Passionate About Wine Country
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I’m Still Catholic: Confessing to Faith in the 21st Century

It’s difficult to talk about being Catholic. I actually hate talking about religion; it’s one of those things you never bring up in conversation to avoid things from getting awkward. The reality is that I am Catholic, accepting of what that means, warts and all.

Rituals, Culture and Tradition

Stand. Bow. Sit. Kneel. Repeat. Yes, this is all part of attending mass. But in all honesty, I really do love the feeling of being inside my church. I’ve gone to several churches after all the moves I made from childhood to adulthood and there’s a feeling of peace, wonder and joy that fills my heart each time. The moment of quieting my mind and my heart. This is the moment I also allow the good feelings to wash over me, reflecting on what I feel grateful for each time I’m there.

The rituals of practicing are not foreign to me, and they are part of the culture and tradition of my family, as they’ve been for several generations. Just knowing this offers a sense of security and connection to my past, present and future. Though the language and location has changed, the acts of prayer and allowing God in, those remain unchanged and forever present. And though the quieting of my mind doesn’t necessarily need to happen inside the physical confines of a church, I can make the practice of gratitude and peace happen wherever I go.

The Pope, Priests, and Humankind

While I love the traditional aspects that remain the same, everyday life in the modern world has definitely changed. I hold true the basics for the Church and Bible, even the Pope and priests, however, I know that these are all the works of humans. Heinous acts have been committed within the Church; I acknowledge this. I don’t want to gloss over the negative. However, I also know that turning my back on my faith will not make those terrible things go away, nor will it stop every horrible thing in the world from happening. It breaks my heart thinking of how these acts are committed both inside and outside of the Church, but my faith and my own actions are what I can be responsible for.

As virtuous and pious as we would all like to be, we are all human and flawed. I am not expecting everything from the Church and the people of the Church to be perfect, but I know that the morals and values of faith are from a place of caring and love. As a parent, I feel this hits me harder, now more than ever. For as much as I want to be the best parent, teaching and guiding my child(ren), I know that I’m prone to missteps and less-than-perfect decisions. All I can hope to do is provide the guidelines of what are right and good for my child(ren). I will pray that my child(ren) will be guided by their own moral compass, making the best decisions without my presence, yet with my trust. We make decisions, we make mistakes, we learn and we grow.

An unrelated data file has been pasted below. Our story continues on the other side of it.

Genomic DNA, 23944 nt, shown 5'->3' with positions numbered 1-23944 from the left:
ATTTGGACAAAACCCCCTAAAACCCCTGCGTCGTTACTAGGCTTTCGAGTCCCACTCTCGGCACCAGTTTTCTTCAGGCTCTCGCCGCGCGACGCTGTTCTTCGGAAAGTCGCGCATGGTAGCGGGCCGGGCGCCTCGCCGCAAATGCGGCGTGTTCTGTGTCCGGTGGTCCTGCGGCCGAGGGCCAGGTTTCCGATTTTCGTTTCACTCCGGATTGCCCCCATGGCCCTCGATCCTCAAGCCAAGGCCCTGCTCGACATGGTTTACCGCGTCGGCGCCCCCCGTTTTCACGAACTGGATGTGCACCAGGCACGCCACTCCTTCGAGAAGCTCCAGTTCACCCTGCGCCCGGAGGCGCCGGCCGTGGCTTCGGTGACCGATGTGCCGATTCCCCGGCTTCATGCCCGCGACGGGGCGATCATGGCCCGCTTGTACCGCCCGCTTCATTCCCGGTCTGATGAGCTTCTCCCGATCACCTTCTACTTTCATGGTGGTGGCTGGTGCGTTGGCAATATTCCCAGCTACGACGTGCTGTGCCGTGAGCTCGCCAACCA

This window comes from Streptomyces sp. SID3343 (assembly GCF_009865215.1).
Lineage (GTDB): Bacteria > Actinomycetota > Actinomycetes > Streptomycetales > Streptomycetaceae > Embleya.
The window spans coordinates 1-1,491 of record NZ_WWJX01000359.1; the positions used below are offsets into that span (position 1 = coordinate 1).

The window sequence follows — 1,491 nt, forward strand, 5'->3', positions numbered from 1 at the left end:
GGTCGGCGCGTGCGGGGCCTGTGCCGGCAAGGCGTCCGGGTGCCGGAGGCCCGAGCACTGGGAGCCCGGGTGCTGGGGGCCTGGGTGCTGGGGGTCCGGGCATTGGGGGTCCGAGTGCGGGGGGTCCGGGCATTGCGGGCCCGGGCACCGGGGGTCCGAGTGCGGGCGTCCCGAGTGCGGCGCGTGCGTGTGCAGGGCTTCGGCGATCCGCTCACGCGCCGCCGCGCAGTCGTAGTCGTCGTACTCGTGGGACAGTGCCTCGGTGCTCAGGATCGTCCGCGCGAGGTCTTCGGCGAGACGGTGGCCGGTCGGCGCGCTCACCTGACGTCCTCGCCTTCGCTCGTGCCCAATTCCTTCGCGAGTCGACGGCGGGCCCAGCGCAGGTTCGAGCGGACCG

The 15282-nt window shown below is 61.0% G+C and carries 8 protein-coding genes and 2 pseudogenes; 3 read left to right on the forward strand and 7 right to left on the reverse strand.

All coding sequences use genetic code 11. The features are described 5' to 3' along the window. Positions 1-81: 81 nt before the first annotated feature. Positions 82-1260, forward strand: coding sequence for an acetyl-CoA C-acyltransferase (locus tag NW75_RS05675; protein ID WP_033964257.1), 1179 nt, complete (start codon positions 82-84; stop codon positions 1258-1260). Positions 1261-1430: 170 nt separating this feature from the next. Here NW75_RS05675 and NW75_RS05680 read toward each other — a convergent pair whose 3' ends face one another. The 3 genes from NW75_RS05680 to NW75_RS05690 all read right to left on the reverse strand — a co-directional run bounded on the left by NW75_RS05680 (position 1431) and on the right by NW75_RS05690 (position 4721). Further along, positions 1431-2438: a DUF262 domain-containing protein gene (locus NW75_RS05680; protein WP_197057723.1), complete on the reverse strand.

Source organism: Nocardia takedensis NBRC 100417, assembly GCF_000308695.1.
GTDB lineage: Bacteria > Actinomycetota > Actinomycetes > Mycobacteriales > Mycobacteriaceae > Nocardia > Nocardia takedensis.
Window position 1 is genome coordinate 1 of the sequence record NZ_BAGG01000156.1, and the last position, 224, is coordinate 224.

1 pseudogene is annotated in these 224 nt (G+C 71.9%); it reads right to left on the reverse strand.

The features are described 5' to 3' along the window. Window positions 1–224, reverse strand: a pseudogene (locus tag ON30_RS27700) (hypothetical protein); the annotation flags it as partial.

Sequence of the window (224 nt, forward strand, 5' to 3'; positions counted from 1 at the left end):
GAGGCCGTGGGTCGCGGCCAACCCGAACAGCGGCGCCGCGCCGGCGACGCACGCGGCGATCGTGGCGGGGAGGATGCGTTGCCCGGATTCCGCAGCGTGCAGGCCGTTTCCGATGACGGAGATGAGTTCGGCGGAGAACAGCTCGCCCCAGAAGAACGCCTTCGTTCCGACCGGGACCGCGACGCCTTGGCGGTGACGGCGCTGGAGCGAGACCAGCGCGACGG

Women’s Rights, Sexuality and Personal Choices

As the mother, wife, daughter, and sister, I am pro-choice. Being pro-choice would be deemed inappropriate and controversial of a practicing Catholic. Not everyone I know is a practicing Catholic. I believe my religion alone should not dictate the decisions of others, Catholic or not. Just as I choose to be a practicing Catholic, I feel that others can choose their own path. Moreover, I grapple daily with being a Feminist Catholic. I’m learning to find ways to be better at being both, because they are equally important to who I am.

Additionally, I have family members and friends that are part of the LGBT+ community. They also choose to identify themselves as Catholics. The two aspects of their identity are not mutually exclusive, as media or those strictly abiding by religious boundaries might make it seem. This is their personal choice of faith. They too may find solace in prayer and comfort in the traditions they were raised with. They may suffer judgement and hypocrisy whether they go to church or not, yet they still choose to pray by my side as Catholics. When I say I am pro-choice, I pray for the the safety, health and love of all people, regardless of how they identify themselves or their chosen faith practices.

My Faith, My Way

Perhaps I should confine myself to pray the rosary for the sin of writing this piece because it’s not aligned with what a good, strict Catholic might say I should abide by. I’m not looking to be converted or start a debate about why religion is confining or horrible. All I want to do is confess that I’m aware that the Catholic Church is not perfect. Moreover, as a Catholic, I am not perfect. I probably don’t pray or attend mass as frequently as I should. However, each day I am trying to do my part in living a life full of faith, hope and love. I pray that my child(ren) make positive choices, whether or not it means following the same religion. There are many things I pray for, and the Peace Prayer of St. Francis seems to sum it up best.

Peace Prayer of St. Francis

Lord, make me an instrument of your peace,
Where there is hatred, let me sow love;
where there is injury, pardon;
where there is doubt, faith;
where there is despair, hope;
where there is darkness, light;
where there is sadness, joy;

O Divine Master, grant that I may not so much seek to be consoled as to console;
to be understood as to understand;
to be loved as to love.

For it is in giving that we receive;
it is in pardoning that we are pardoned;
and it is in dying that we are born to eternal life.

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